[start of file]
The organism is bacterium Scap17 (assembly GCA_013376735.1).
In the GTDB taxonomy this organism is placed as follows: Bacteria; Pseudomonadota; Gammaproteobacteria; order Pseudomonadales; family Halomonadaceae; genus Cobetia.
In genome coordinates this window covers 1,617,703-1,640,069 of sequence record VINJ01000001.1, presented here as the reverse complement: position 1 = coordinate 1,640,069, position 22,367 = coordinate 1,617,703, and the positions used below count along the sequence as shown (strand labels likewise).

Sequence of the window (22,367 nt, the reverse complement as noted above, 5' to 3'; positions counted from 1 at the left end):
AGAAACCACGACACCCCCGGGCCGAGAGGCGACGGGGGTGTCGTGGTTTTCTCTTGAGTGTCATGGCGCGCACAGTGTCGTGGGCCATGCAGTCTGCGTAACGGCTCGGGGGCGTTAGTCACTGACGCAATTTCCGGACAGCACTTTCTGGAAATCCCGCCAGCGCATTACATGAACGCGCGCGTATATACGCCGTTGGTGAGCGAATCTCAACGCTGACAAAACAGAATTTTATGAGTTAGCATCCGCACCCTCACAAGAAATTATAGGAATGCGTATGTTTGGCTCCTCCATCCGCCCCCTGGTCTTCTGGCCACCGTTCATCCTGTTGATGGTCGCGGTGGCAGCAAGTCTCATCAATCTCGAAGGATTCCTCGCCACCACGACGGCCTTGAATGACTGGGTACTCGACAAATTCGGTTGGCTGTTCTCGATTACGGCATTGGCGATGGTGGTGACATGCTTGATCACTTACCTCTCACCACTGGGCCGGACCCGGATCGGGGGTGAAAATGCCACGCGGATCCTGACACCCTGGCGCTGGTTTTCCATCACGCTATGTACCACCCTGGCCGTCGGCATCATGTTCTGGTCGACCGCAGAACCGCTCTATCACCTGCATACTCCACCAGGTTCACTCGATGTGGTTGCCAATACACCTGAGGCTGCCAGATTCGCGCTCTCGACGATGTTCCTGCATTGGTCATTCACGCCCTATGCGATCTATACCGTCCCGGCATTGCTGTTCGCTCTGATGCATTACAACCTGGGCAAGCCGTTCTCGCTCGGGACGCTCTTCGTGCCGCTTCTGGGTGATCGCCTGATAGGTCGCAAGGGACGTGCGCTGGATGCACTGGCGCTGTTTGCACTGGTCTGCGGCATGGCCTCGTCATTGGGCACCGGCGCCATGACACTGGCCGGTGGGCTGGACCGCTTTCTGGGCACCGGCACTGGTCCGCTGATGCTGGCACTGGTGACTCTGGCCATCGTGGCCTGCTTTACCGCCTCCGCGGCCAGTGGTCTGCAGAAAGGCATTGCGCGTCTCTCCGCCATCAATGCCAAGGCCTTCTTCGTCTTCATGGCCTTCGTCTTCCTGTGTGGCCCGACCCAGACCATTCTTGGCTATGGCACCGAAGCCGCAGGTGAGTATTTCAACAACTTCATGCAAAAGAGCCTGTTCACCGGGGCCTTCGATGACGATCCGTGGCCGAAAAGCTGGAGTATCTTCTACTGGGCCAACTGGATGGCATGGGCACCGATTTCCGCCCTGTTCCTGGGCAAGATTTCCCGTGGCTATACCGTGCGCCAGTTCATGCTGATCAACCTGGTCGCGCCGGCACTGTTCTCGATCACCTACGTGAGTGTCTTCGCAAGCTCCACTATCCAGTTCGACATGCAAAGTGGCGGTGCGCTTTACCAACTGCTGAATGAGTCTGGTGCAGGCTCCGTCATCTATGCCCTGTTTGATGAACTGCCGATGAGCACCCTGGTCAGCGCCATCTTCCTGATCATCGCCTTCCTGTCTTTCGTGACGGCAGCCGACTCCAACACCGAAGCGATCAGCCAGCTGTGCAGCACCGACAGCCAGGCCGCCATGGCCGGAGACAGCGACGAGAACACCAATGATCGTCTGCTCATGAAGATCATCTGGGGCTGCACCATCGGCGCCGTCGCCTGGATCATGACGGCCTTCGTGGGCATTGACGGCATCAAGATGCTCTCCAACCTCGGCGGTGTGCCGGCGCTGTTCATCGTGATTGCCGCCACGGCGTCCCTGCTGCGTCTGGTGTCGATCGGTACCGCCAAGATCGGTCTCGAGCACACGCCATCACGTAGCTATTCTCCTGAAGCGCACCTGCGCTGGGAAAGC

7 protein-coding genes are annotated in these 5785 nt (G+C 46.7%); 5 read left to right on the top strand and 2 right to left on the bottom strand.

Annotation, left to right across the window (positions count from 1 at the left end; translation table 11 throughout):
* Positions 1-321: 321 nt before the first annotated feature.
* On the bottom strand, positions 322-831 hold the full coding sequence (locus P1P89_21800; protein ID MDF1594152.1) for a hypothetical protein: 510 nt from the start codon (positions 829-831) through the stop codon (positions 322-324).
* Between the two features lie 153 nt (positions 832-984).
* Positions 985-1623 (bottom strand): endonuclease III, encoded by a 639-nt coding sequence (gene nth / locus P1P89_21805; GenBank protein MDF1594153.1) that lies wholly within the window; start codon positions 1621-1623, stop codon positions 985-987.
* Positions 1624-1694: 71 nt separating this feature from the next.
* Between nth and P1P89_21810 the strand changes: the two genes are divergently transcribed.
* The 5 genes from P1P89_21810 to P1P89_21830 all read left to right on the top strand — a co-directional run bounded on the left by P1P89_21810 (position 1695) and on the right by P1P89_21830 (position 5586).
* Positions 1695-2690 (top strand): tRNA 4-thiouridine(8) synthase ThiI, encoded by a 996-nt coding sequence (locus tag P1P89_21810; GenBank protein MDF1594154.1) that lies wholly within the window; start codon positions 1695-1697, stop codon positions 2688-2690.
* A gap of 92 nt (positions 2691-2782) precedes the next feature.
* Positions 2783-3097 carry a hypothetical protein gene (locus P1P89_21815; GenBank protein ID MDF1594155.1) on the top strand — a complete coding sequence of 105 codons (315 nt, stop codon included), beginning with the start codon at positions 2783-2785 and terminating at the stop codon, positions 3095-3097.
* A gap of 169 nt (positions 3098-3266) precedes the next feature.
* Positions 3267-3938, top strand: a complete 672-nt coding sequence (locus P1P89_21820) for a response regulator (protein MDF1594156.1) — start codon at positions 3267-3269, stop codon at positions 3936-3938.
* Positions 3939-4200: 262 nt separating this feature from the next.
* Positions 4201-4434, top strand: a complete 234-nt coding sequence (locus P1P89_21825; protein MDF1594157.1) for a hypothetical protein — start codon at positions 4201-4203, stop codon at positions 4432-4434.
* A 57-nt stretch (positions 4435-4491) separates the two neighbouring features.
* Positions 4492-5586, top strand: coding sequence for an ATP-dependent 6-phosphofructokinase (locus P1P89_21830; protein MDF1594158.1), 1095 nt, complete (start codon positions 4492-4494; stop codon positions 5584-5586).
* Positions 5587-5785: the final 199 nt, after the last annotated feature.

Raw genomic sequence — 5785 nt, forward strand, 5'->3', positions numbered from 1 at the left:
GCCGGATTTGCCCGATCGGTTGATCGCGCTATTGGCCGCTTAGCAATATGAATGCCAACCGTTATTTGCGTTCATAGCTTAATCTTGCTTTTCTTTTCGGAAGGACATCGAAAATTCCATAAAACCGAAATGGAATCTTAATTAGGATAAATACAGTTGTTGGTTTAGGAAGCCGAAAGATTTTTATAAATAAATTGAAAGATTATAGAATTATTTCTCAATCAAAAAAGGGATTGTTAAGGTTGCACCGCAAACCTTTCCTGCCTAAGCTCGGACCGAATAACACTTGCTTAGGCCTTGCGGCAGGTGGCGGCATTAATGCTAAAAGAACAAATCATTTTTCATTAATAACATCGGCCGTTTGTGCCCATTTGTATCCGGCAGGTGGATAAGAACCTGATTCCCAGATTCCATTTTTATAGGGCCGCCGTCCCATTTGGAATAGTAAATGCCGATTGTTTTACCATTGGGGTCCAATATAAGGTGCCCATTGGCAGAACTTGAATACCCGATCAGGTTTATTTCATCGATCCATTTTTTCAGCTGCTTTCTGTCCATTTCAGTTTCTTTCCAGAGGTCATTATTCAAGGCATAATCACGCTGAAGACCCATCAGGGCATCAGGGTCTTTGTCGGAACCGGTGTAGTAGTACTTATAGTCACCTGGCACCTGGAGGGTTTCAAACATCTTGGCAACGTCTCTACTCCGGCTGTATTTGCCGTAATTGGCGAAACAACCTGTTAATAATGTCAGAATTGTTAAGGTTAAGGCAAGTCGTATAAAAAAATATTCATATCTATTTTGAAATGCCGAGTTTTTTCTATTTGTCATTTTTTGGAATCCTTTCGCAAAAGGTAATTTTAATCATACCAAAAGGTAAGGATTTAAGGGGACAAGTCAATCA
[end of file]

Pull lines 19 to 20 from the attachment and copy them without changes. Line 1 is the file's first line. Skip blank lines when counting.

* Positions 3267-3938, top strand: a complete 672-nt coding sequence (locus P1P89_21820) for a response regulator (protein MDF1594156.1) — start codon at positions 3267-3269, stop codon at positions 3936-3938.
* Positions 3939-4200: 262 nt separating this feature from the next.